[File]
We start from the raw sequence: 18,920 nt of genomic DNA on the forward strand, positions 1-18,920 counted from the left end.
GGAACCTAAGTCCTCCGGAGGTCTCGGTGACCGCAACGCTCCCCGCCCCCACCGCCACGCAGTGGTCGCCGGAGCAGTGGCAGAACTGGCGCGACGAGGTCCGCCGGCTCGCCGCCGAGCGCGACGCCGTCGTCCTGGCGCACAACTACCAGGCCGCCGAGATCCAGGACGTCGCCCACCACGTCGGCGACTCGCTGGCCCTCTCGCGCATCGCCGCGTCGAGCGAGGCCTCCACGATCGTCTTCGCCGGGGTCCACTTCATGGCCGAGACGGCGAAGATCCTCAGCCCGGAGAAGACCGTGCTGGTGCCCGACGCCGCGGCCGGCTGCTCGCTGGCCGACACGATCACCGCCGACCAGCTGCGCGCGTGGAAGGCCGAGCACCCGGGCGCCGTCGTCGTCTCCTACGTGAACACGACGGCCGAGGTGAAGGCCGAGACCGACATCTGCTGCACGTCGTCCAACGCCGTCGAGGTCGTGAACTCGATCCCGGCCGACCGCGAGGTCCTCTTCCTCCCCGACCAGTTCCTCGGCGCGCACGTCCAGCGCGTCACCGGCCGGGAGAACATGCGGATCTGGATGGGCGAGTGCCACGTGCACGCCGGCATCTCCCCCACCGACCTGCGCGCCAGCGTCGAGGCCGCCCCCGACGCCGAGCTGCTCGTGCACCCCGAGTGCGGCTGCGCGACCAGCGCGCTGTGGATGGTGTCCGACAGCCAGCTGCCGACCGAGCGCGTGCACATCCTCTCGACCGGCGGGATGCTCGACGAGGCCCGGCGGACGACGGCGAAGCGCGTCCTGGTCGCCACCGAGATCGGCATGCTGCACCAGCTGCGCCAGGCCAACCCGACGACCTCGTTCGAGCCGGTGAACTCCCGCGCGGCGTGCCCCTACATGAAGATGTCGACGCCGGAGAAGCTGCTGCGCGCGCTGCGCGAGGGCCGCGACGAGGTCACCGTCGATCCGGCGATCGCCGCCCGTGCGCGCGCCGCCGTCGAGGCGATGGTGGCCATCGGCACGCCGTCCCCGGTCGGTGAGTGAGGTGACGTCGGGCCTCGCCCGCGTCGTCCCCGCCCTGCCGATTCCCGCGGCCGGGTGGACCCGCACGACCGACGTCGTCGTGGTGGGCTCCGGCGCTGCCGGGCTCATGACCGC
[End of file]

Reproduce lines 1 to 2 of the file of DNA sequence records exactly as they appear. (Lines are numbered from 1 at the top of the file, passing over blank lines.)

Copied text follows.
We start from the raw sequence: 18,920 nt of genomic DNA on the forward strand, positions 1-18,920 counted from the left end.
GGAACCTAAGTCCTCCGGAGGTCTCGGTGACCGCAACGCTCCCCGCCCCCACCGCCACGCAGTGGTCGCCGGAGCAGTGGCAGAACTGGCGCGACGAGGTCCGCCGGCTCGCCGCCGAGCGCGACGCCGTCGTCCTGGCGCACAACTACCAGGCCGCCGAGATCCAGGACGTCGCCCACCACGTCGGCGACTCGCTGGCCCTCTCGCGCATCGCCGCGTCGAGCGAGGCCTCCACGATCGTCTTCGCCGGGGTCCACTTCATGGCCGAGACGGCGAAGATCCTCAGCCCGGAGAAGACCGTGCTGGTGCCCGACGCCGCGGCCGGCTGCTCGCTGGCCGACACGATCACCGCCGACCAGCTGCGCGCGTGGAAGGCCGAGCACCCGGGCGCCGTCGTCGTCTCCTACGTGAACACGACGGCCGAGGTGAAGGCCGAGACCGACATCTGCTGCACGTCGTCCAACGCCGTCGAGGTCGTGAACTCGATCCCGGCCGACCGCGAGGTCCTCTTCCTCCCCGACCAGTTCCTCGGCGCGCACGTCCAGCGCGTCACCGGCCGGGAGAACATGCGGATCTGGATGGGCGAGTGCCACGTGCACGCCGGCATCTCCCCCACCGACCTGCGCGCCAGCGTCGAGGCCGCCCCCGACGCCGAGCTGCTCGTGCACCCCGAGTGCGGCTGCGCGACCAGCGCGCTGTGGATGGTGTCCGACAGCCAGCTGCCGACCGAGCGCGTGCACATCCTCTCGACCGGCGGGATGCTCGACGAGGCCCGGCGGACGACGGCGAAGCGCGTCCTGGTCGCCACCGAGATCGGCATGCTGCACCAGCTGCGCCAGGCCAACCCGACGACCTCGTTCGAGCCGGTGAACTCCCGCGCGGCGTGCCCCTACATGAAGATGTCGACGCCGGAGAAGCTGCTGCGCGCGCTGCGCGAGGGCCGCGACGAGGTCACCGTCGATCCGGCGATCGCCGCCCGTGCGCGCGCCGCCGTCGAGGCGATGGTGGCCATCGGCACGCCGTCCCCGGTCGGTGAGTGAGGTGACGTCGGGCCTCGCCCGCGTCGTCCCCGCCCTGCCGATTCCCGCGGCCGGGTGGACCCGCACGACCGACGTCGTCGTGGTGGGCTCCGGCGCTGCCGGGCTCATGACCGC